More bloodshed and acts of aggression is expected in the months leading to Decembers presidential and legislative elections in Ghana, analysts have warned.
In anticipation, a 12-hour curfew has been enforced and additional joint military-police patrols have been positioned on the streets in the northern region of the country to curb the expected hostilities.
It has been a violent year in Ghanaian standards, [particularly in the northern parts of the country], contrary to their peaceful status in the West African region. In the beginning of the year, they experienced violent land rights clashes and in early August, violence hit the roof during voter’s registration as supporters of the two major political parties vandalised registration centres and exchanged gun shots.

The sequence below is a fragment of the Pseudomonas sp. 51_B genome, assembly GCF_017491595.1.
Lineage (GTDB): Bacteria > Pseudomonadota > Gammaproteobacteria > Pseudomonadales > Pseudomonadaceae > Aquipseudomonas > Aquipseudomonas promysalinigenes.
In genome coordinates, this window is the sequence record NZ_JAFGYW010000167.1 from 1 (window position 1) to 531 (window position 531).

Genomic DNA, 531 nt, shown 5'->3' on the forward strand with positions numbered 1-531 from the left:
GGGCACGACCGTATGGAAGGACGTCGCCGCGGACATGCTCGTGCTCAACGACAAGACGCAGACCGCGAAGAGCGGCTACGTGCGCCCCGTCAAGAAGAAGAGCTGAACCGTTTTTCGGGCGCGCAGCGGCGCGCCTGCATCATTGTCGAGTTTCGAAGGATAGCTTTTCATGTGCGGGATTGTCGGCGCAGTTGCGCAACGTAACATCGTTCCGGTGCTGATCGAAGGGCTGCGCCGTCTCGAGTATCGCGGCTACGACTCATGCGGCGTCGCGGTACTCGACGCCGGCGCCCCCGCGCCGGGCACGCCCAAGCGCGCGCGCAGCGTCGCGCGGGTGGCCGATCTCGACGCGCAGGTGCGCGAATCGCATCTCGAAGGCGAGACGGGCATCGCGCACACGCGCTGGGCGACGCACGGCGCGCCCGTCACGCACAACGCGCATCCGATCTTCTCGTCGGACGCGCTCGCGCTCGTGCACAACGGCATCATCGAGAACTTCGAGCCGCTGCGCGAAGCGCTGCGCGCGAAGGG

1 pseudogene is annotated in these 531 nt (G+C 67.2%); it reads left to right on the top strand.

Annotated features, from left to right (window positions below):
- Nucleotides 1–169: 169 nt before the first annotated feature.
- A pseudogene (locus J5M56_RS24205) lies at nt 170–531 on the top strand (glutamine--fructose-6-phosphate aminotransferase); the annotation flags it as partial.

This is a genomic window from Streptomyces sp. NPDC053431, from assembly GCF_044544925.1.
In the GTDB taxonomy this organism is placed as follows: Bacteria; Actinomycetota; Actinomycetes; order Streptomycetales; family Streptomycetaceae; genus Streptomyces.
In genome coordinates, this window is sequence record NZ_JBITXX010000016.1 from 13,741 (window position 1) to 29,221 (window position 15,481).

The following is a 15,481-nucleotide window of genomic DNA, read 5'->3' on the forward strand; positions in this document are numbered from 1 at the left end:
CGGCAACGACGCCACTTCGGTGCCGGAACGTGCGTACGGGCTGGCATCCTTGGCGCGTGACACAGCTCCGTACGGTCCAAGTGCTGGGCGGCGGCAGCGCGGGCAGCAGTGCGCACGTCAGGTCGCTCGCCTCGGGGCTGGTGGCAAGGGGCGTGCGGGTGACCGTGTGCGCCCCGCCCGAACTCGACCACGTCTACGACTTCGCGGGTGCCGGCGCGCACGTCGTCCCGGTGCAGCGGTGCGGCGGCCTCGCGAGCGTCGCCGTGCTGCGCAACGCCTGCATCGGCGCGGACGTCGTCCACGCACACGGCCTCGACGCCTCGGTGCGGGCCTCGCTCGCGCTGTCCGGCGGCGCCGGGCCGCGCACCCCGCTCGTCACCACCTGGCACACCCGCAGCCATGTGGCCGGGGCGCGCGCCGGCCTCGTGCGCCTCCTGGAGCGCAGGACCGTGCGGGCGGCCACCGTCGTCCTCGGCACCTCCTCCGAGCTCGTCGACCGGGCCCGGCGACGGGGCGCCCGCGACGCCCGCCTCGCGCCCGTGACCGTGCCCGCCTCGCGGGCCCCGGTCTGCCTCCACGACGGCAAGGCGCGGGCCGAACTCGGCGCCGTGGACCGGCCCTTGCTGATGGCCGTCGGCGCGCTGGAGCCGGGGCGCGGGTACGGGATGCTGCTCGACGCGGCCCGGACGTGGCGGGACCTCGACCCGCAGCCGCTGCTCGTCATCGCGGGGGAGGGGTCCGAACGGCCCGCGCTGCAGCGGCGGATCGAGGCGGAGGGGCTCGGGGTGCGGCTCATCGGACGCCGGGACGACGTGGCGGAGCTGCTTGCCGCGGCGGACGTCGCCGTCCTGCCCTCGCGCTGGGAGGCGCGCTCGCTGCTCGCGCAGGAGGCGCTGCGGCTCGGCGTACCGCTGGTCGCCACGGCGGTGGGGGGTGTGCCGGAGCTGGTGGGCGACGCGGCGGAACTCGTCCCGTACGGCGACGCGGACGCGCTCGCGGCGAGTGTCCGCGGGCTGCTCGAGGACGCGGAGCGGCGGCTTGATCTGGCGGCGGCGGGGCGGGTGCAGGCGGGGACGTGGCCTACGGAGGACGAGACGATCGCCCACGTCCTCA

The violence that broke in the Northern Region’s capital of Tamale left buildings on fire, bullet perforated walls and burnt vehicles. Three people were killed and several injured in the stand-offs.
The leader of an anti-violence campaign in the north of Ghana has urged Ghanaians to maintain the peace they are known for and let the elections go on bloodlessly.